Four other men were found not guilty of the plot and the jury failed to reach a verdict in the case of an eighth suspect.

Heathrow flights

The conspirators were caught just days from putting the plan into operation following the largest surveillance operation of its kind being carried out by British police.

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Arrests in 2006 led to new airport restrictions on liquids

"If they had been successfully deployed, they would have killed thousands of people on board and maybe more if they had detonated them over land," said a senior British police source, speaking on condition on anonymity.

Speaking to Al Jazeera, Steve Park, a terrorism and security analyst, said: "The US were forcing their hand in saying to the British government, 'We need to get these people arrested', that's how strong the evidence was.

"I think it will be considered a landmark case, the British government obviously thought that the evidence was overwhelming to arrest anybody suspected within the conspiracy theory world because it's so difficult to get a conviction in the final event."

US officials have said the carnage would have been on the same scale as the September 11, 2001 attacks on New York and Washington that killed 3,000 people.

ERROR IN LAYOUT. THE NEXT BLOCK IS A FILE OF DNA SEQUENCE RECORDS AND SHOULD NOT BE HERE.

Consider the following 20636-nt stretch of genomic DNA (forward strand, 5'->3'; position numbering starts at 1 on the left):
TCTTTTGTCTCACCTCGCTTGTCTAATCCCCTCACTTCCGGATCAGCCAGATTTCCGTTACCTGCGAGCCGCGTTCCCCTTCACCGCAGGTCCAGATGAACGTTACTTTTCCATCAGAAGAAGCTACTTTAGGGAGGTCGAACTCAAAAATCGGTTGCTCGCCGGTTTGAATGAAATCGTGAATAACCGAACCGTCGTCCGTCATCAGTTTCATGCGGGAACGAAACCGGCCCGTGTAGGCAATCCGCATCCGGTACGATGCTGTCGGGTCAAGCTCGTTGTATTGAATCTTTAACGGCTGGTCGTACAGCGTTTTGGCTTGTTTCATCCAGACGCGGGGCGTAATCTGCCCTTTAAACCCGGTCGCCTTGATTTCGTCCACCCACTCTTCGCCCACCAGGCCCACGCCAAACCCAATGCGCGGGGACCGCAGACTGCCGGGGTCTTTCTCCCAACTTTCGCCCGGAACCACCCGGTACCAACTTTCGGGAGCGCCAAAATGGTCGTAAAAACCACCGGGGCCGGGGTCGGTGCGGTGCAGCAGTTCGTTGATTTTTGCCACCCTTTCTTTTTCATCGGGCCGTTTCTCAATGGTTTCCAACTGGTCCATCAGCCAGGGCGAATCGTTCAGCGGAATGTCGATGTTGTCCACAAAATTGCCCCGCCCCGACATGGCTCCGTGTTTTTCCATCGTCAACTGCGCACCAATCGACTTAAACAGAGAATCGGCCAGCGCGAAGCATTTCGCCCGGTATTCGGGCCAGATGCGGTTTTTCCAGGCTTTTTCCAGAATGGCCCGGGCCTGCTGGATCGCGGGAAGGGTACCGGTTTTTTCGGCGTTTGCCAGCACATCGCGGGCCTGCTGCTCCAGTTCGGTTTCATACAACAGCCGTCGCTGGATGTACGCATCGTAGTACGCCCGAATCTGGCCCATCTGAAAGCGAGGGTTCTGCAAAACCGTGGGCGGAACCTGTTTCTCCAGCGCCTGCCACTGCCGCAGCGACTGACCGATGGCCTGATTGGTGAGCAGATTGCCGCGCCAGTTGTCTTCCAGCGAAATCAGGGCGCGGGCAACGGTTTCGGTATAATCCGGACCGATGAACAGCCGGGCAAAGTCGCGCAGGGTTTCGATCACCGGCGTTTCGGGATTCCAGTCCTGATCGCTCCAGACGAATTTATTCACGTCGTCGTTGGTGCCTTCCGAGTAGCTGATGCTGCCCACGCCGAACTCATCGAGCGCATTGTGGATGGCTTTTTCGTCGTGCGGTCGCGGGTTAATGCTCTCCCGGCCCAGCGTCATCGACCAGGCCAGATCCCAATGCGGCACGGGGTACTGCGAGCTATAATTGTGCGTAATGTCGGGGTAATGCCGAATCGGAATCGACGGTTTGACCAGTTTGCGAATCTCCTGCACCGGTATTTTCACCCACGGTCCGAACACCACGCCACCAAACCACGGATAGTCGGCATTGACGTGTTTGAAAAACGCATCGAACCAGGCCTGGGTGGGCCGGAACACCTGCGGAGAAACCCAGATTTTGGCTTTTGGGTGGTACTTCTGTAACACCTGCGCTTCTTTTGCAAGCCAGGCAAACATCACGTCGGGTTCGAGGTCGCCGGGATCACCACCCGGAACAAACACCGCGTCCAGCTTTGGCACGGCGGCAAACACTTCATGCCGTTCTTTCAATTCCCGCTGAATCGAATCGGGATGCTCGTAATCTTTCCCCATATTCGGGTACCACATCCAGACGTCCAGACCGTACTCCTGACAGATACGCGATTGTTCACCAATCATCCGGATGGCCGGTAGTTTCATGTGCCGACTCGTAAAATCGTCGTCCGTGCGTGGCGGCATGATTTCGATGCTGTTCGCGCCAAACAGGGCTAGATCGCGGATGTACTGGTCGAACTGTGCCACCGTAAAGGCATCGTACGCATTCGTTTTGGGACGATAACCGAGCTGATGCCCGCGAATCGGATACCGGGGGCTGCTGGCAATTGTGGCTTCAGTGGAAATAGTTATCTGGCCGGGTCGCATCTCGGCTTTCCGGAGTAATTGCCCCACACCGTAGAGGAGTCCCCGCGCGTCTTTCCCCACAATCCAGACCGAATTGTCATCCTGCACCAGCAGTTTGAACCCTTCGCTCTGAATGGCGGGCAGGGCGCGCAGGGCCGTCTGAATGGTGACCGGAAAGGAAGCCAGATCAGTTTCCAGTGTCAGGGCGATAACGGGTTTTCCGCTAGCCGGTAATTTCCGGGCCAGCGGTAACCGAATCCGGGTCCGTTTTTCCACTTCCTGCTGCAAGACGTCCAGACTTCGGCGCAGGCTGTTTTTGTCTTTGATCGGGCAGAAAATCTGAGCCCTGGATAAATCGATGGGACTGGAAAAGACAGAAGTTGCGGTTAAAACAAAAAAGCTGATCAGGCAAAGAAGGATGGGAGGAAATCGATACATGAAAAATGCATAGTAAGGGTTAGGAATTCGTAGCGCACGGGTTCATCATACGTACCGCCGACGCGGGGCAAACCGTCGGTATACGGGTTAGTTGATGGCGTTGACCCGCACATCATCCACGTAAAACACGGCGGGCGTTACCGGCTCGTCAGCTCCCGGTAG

Prosecutors said the plot centred on seven flights from Heathrow's Terminal 3, each capable of carrying between 241 and 285 passengers. 

But recorded conversations between some of the men, British Muslims aged in their 20s at the time, suggested other terminals and possibly 18 suicide bombers might have been involved, while targets such as gas terminals and oil refineries were mentioned.

Bomb ingredients

The plot was hatched in Pakistan just months before the men were arrested in August 2006.

Police suspect that al-Qaeda planner, Egyptian Abu Obaidah al Masri, who some media reports have cited as the inspiration for the deadly July 7, 2005 suicide bombings in London, was the mastermind.

The British ringleader was Ali, 28, while Sarwar gathered the bomb ingredients at his home in High Wycombe, a town west of the capital.

At a previous trial last year, Ali, Sarwar and Hussain were found guilty of conspiracy to commit murder but the jury failed to agree on whether they had intended to blow up planes.

They will be sentenced at a later date.